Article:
The Big Sit! 2014 Statistics

These statistics reflect information submitted by reporting circles. As teams continue to report their Big Sit! results, the statistics on this page will change to reflect up-to-the-minute information.

Team Information: Heinz Refuge NWR

Captain: Debbie Beer
Location: Philadelphia, Pennsylvania (United States)

Team Checklist

  1. Double-crested Cormorant Phalacrocorax auritus
  2. Great Blue Heron Ardea herodias
  3. Great Egret Ardea alba
  4. Snowy Egret Egretta thula
  5. Black Vulture Coragyps atratus
  6. Turkey Vulture Cathartes aura
  7. Canada Goose Branta canadensis
  8. Mute Swan Cygnus olor
  9. Wood Duck Aix sponsa
  10. American Black Duck Anas rubripes
  11. Blue-winged Teal Anas discors
  12. Green-winged Teal Anas crecca
  13. Mallard Anas platyrhynchos
  14. American Wigeon Anas americana
  15. Northern Pintail Anas acuta
  16. Gadwall Anas strepera
  17. Northern Shoveler Anas clypeata
  18. Bald Eagle Haliaeetus leucocephalus
  19. Northern Harrier Circus cyaneus
  20. Sharp-shinned Hawk Accipiter striatus
  21. Cooper's Hawk Accipiter cooperii
  22. Broad-winged Hawk Buteo platypterus
  23. Red-tailed Hawk Buteo jamaicensis
  24. Merlin Falco columbarius
  25. Peregrine Falcon Falco peregrinus
  26. Wild Turkey Meleagris gallopavo
  27. American Coot Fulica americana
  28. Killdeer Charadrius vociferus
  29. Greater Yellowlegs Tringa melanoleuca
  30. Lesser Yellowlegs Tringa flavipes
  31. Least Sandpiper Calidris minutilla
  32. Pectoral Sandpiper Calidris melanotos
  33. White-rumped Sandpiper Calidris fuscicollis
  34. Stilt Sandpiper Calidris himantopus
  35. Great Black-backed Gull Larus marinus
  36. Ring-billed Gull Larus delawarensis
  37. Herring Gull Larus argentatus
  38. Laughing Gull Leucophaeus atricilla
  39. Forster's Tern Sterna forsteri
  40. Caspian Tern Hydroprogne caspia
  41. Rock Pigeon (Feral Pigeon) Columba livia
  42. Mourning Dove Zenaida macroura
  43. Great Horned Owl Bubo virginianus
  44. Common Nighthawk Chordeiles minor
  45. Chimney Swift Chaetura pelagica
  46. Belted Kingfisher Megaceryle alcyon
  47. Red-bellied Woodpecker Melanerpes carolinus
  48. Yellow-bellied Sapsucker Sphyrapicus varius
  49. Hairy Woodpecker Picoides villosus
  50. Downy Woodpecker Picoides pubescens
  51. Northern Flicker Colaptes auratus
  52. Eastern Phoebe Sayornis phoebe
  53. Red-eyed Vireo Vireo olivaceus
  54. Blue Jay Cyanocitta cristata
  55. American Crow Corvus brachyrhynchos
  56. Fish Crow Corvus ossifragus
  57. Tree Swallow Tachycineta bicolor
  58. Northern Rough-winged Swallow Stelgidopteryx serripennis
  59. Barn Swallow Hirundo rustica
  60. Carolina Chickadee Poecile carolinensis
  61. Tufted Titmouse Baeolophus bicolor
  62. Brown Creeper Certhia americana
  63. Carolina Wren Thryothorus ludovicianus
  64. Marsh Wren Cistothorus palustris
  65. Golden-crowned Kinglet Regulus satrapa
  66. Ruby-crowned Kinglet Regulus calendula
  67. American Robin Turdus migratorius
  68. Gray Catbird Dumetella carolinensis
  69. Northern Mockingbird Mimus polyglottos
  70. European Starling Sturnus vulgaris
  71. American Pipit Anthus rubescens
  72. Cedar Waxwing Bombycilla cedrorum
  73. Yellow-rumped Warbler Setophaga coronata
  74. Palm Warbler Setophaga palmarum
  75. Common Yellowthroat Geothlypis trichas
  76. Eastern Towhee Pipilo erythrophthalmus
  77. Savannah Sparrow Passerculus sandwichensis
  78. Swamp Sparrow Melospiza georgiana
  79. Song Sparrow Melospiza melodia
  80. White-throated Sparrow Zonotrichia albicollis
  81. Northern Cardinal Cardinalis cardinalis
  82. Indigo Bunting Passerina cyanea
  83. Red-winged Blackbird Agelaius phoeniceus
  84. Rusty Blackbird Euphagus carolinus
  85. Common Grackle Quiscalus quiscula
  86. Brown-headed Cowbird Molothrus ater
  87. House Finch Haemorhous mexicanus
  88. American Goldfinch Spinus tristis

Team Notes

Participants: Debbie Beer, Adrian Binns, Todd Fellenbaum, and 200+ friends and visitors

Weather: Mostly sunny, low-46, high-63, winds E 5-7 mph, (some early fog, clear and calm most of day).

Location: John Heinz National Wildlife Refuge, Philadelphia PA

Time At Location: 5:15 am - 6:45 pm

Notes:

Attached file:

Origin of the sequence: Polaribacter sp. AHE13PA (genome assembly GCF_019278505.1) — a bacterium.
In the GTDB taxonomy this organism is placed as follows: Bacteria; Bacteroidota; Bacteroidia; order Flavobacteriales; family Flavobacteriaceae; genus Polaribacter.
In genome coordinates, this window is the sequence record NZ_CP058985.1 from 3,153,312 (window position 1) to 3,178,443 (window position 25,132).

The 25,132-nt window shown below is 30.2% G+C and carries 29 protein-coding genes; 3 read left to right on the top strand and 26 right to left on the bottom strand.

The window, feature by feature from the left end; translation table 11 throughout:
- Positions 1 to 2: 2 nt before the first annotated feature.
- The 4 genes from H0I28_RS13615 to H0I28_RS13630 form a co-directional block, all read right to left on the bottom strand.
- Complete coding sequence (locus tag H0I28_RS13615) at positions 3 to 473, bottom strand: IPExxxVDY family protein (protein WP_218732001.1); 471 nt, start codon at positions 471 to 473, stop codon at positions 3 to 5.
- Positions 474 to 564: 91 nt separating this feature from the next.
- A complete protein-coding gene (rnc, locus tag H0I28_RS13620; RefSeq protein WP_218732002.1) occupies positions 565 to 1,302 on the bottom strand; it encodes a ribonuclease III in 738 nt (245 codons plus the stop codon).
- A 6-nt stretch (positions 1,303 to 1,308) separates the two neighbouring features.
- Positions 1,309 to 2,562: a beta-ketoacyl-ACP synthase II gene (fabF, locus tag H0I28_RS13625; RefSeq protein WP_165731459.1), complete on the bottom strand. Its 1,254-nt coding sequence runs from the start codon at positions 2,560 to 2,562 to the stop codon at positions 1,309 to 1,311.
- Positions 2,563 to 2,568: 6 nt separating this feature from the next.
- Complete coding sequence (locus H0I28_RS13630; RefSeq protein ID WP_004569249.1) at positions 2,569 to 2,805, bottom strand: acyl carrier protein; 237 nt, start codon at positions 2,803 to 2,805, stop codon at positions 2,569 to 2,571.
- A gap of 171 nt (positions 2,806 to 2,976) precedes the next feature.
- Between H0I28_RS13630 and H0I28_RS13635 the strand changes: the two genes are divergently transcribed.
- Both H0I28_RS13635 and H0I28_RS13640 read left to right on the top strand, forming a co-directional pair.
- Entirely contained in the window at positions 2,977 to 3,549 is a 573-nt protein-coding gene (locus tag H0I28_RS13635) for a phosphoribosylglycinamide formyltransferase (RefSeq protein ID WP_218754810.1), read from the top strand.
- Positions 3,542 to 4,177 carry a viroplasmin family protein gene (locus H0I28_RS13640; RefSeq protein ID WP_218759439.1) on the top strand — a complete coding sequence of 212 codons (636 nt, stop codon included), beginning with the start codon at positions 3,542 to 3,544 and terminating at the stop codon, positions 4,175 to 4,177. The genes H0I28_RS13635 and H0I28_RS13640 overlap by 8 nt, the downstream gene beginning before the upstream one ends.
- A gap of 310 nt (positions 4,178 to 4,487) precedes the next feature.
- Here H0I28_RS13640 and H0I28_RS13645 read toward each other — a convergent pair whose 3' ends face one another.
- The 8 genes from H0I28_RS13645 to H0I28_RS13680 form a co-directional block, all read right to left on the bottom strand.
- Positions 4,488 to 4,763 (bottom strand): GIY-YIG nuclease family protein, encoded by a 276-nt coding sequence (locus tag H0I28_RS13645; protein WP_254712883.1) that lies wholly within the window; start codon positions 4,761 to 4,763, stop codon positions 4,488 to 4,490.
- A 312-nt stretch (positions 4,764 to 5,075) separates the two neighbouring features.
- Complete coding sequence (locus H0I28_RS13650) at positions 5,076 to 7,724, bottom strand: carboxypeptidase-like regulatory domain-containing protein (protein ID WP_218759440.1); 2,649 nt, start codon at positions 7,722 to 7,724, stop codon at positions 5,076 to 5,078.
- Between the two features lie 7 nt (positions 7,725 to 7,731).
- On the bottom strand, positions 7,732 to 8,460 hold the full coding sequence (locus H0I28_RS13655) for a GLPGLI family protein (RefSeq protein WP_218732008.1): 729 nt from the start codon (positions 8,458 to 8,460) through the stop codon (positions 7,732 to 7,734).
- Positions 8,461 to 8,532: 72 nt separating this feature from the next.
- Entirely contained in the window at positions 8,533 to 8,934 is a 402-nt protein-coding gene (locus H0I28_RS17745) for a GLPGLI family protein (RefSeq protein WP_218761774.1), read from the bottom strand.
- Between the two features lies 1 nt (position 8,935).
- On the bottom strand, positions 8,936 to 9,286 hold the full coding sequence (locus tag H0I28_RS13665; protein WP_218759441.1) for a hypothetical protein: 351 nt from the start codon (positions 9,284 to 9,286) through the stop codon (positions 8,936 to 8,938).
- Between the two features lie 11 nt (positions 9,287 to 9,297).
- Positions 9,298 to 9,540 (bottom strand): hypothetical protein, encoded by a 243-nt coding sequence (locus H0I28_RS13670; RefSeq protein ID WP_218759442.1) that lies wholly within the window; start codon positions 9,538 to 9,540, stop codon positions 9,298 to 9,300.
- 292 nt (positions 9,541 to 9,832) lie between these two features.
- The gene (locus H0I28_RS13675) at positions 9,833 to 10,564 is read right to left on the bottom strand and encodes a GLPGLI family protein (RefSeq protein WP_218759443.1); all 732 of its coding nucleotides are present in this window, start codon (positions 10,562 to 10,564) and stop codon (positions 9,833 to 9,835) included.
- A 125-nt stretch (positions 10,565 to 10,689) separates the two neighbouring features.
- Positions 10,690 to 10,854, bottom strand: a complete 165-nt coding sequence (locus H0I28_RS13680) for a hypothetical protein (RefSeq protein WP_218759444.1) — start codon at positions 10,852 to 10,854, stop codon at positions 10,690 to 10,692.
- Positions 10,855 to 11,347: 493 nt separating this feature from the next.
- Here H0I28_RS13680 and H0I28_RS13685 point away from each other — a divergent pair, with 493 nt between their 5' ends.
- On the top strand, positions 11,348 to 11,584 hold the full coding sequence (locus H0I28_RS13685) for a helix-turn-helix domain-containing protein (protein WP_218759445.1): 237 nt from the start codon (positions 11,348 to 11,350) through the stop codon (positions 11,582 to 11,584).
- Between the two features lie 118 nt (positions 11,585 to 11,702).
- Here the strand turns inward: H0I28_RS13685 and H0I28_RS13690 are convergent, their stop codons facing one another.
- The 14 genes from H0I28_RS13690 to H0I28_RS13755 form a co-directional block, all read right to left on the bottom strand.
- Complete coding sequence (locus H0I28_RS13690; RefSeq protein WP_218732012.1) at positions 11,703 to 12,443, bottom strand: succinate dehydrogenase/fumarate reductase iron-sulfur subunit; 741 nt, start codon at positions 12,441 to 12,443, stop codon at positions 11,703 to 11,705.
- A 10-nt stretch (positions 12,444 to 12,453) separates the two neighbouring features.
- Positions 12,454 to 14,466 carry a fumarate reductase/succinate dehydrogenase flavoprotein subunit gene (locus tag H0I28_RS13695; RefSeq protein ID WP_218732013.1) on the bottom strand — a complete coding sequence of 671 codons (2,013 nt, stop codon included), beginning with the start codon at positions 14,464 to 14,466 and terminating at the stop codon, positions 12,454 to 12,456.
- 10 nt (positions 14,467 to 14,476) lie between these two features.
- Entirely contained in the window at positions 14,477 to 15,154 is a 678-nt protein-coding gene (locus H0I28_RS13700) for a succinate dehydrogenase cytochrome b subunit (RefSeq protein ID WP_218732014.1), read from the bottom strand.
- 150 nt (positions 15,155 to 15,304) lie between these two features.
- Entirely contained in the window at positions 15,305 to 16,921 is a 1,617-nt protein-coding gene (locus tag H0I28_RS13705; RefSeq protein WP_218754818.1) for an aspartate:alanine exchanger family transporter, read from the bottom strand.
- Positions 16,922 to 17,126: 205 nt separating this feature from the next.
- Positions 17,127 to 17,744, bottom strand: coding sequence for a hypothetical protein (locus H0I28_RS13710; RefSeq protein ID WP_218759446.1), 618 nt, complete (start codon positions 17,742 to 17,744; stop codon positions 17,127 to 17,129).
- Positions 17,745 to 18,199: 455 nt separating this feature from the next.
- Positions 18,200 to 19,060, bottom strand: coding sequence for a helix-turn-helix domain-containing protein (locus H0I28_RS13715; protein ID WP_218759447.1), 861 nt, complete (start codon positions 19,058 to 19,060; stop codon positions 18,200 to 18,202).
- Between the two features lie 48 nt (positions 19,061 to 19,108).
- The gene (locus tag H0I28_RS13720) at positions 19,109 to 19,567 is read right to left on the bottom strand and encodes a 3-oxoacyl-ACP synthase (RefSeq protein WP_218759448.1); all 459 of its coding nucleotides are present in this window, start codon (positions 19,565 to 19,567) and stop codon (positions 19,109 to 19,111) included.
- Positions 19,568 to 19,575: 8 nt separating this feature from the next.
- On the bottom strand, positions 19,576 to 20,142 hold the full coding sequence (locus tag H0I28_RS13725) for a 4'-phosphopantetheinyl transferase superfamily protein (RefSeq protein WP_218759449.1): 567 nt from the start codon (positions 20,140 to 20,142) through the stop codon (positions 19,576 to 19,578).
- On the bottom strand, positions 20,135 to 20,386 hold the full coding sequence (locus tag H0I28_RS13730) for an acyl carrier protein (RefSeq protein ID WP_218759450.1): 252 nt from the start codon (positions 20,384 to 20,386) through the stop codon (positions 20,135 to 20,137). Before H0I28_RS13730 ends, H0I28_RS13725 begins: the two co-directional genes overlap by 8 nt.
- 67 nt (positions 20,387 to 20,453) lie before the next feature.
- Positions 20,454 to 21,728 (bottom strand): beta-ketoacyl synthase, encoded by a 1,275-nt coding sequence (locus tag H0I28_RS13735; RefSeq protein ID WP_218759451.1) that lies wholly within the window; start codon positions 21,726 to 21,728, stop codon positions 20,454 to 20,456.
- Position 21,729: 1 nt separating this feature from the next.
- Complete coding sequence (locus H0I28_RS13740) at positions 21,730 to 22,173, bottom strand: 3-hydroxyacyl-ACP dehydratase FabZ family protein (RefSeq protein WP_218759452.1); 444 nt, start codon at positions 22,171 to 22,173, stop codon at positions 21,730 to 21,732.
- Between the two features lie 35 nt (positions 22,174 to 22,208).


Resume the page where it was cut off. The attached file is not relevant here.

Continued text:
Total species: 88 Cumulative 5-year Big Sit list at Heinz Refuge: 113 Deb Beer, Adrian Binns and Todd Fellenbaum led the 2014 BIG SIT at John Heinz National Wildlife Refuge on Sunday, October 12, the fifth one since 2007. We arrived at the Refuge’s iconic Observation Tower at 5:15 am to setup in pre-dawn darkness. The resident Great Horned Owl hooted her welcome for 10 minutes as we setup chairs, scopes and signs. The nearby Philadelphia International Airport and mega-highway 95 provided enough ambient light to illuminate waterfowl silhouettes in the south end of the water impoundment. We count birds by sight and sound, and duly ticked Canada Goose, Great Blue Heron, Mallard, and Wood Ducks by their distinctive honks and squawks. Our location atop the two-story Observation Tower is perfectly situated among diverse habitats. Heinz Refuge’s 200-acre water impoundment, freshwater water, tidal Darby Creek, and wooded wetlands host an impressive array of birds, and we had high hopes for topping our previous record of 77 species. The birding pace picked up rapidly as daylight emerged, with new species added to our list every few minutes, identified by sight or sound. We scanned about 100 Great Egrets flying in from their overnight roost, and successfully found the Snowy Egret that had been with them most of the season. We were happy to hear the resident Wild Turkeys gobbling faintly from across the impoundment; dozens live on the Refuge’s north end, but we don’t always get them on the Big Sit, when all birds must be seen or heard from our fixed location! Mute Swans were a regretful new addition to our 5-year Big Sit list, surprising many who thought they’d been a long fixture. Nearby trees held Golden-crowned and Ruby-crowned Kinglets, Eastern Towhee, Carolina Wren, a confiding Yellow-bellied Sapsucker and dozens of Yellow-rumped Warblers. Throughout the day, we were only able to add 2 more warblers: Palm Warbler and Common Yellowthroat. Friends and visitors arrived steadily after 6:30am, bringing enthusiastic energy and delicious sweet treats to share! More than 200 people participated in this Big Sit, all eager to engage in the experience and learn about the impressive diversity of birds that utilize Refuge resources. Many keen eyes and ears contributed to the fast-growing BIG SIT list. Gadwall, American Wigeon, Rusty Blackbird, American Pipit, Caspian and Forster’s Terns were added. Raptors were active early, with our first of several Peregrine Falcons flying over the impoundment at 7:09 am. Merlin was soon to follow, along with Sharp-shinned Hawk, Cooper’s Hawk and a wonderful Northern Harrier. Our first Bald Eagle was seen at 7:51 am, an adult gliding low over the water, flushing hundreds of Green-winged Teal in its path. Exposed mudflats supported an enticing assortment of shorebirds in the past 8 weeks; we were glad that the previous day’s rain didn’t change much. We enjoyed our best-ever, Big Sit shorebird show, scoping ~60 Lesser Yellowlegs, several Greater Yellowlegs, Pectoral Sandpipers, and a few Least Sandpipers. A lone White-rumped Sandpiper – scouted days prior – was found in the flock, and two dozen Stilt Sandpipers foraged in shallow waters, adding 2 more new species to our cumulative Big Sit list. The crowd cheered at 11:07 am when a Carolina Chickadee was heard nearby; this common species was #78 on our list, surpassing our previous record of 77! We soared in the next 7 hours, adding Brown Creeper, Red-eyed Vireo and Fish Crow to our Big Sit records. We were starting to pack up when flocks of blackbirds revealed a Common Grackle and Brown-headed Cowbird – we were never so happy to hear a cowbird! The last species of the day was Common Nighthawk, flying in at 6:19pm. The remaining group lingered a while longer, admiring the spectacular autumn sunset and reflecting on a wonderful day. The 2014 BIG SIT had exceeded all expectations, with more than 200 participants and a record number of 88 bird species. BIG thanks to everyone who came out to enjoy this exciting event, and share stories, sightings, treats and friendly kinship. We’re already looking forward to next year’s BIG SIT, and wondering how we can possibly top 88 species?!